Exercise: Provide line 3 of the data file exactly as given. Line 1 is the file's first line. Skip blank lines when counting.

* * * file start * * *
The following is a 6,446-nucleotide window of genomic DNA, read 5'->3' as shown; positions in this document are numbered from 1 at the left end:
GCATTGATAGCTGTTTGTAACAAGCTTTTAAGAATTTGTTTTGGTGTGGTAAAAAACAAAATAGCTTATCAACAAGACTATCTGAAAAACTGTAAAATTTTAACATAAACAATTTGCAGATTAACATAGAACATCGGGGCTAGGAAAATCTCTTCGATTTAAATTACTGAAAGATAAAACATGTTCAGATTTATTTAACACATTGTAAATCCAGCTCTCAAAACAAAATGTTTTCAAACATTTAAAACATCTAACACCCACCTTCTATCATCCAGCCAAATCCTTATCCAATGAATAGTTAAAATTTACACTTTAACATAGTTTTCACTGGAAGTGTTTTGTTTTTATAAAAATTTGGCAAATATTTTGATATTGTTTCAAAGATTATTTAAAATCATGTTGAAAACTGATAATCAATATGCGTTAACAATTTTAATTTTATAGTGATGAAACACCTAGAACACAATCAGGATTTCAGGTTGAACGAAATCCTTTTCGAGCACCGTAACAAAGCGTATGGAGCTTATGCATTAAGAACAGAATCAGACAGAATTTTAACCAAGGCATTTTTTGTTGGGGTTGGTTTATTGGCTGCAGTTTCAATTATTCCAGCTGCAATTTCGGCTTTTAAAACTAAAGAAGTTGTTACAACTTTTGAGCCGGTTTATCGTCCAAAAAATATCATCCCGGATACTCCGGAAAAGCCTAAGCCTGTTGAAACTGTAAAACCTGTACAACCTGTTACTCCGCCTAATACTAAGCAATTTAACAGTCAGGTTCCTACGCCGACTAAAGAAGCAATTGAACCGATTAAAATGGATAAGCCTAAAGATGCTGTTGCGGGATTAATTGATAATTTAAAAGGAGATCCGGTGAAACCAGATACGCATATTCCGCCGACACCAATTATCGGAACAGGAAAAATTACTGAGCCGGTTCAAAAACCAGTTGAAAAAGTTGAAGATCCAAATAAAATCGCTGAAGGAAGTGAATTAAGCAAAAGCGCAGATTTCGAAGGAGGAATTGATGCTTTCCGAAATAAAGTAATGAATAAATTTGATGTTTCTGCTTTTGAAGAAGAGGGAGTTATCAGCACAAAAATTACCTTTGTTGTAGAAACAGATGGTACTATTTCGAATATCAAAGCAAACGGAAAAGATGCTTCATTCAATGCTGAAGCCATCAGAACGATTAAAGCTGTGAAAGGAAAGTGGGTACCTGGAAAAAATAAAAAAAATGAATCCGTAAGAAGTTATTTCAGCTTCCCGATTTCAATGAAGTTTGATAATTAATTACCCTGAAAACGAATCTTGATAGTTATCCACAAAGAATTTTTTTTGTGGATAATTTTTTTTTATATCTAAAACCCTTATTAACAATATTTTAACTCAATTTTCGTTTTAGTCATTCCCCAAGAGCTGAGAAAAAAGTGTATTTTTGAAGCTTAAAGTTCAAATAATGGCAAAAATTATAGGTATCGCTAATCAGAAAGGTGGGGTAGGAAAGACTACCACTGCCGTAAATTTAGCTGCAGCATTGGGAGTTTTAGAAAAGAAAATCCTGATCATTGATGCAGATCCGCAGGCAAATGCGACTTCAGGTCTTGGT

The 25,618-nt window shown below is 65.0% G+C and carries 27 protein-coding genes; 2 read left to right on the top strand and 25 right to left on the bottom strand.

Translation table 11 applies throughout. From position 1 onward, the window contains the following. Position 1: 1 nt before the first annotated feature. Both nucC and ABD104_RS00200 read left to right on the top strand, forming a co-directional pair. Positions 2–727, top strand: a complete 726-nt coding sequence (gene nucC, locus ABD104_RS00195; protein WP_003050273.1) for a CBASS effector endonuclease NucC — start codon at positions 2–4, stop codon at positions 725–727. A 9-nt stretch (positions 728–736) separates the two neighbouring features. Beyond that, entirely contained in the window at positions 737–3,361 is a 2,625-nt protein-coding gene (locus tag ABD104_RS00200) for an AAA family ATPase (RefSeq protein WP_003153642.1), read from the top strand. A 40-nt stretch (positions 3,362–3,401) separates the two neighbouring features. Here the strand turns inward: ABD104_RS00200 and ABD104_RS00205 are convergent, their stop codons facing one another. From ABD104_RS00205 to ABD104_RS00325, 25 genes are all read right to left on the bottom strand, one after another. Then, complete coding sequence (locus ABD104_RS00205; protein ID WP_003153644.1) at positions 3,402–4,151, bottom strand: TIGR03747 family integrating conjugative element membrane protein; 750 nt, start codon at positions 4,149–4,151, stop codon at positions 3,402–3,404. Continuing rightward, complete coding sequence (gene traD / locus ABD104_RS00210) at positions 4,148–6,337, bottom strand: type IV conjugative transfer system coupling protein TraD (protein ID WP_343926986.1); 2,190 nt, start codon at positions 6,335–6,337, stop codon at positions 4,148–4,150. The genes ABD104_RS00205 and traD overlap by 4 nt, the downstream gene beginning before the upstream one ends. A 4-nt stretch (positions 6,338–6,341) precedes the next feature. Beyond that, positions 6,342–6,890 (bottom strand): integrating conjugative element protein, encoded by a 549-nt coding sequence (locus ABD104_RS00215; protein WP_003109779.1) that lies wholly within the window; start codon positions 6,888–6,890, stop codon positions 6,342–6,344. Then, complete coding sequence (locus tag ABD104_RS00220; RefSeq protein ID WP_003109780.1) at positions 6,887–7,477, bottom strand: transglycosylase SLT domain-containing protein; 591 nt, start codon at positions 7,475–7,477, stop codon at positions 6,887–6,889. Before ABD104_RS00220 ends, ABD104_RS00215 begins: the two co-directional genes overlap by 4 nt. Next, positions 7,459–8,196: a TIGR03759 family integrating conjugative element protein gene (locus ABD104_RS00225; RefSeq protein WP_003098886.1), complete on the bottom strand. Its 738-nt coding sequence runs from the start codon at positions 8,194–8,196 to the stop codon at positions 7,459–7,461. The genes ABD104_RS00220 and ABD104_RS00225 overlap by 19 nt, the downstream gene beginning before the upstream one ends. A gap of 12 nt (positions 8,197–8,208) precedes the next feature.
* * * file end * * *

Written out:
The 25,618-nt window shown below is 65.0% G+C and carries 27 protein-coding genes; 2 read left to right on the top strand and 25 right to left on the bottom strand.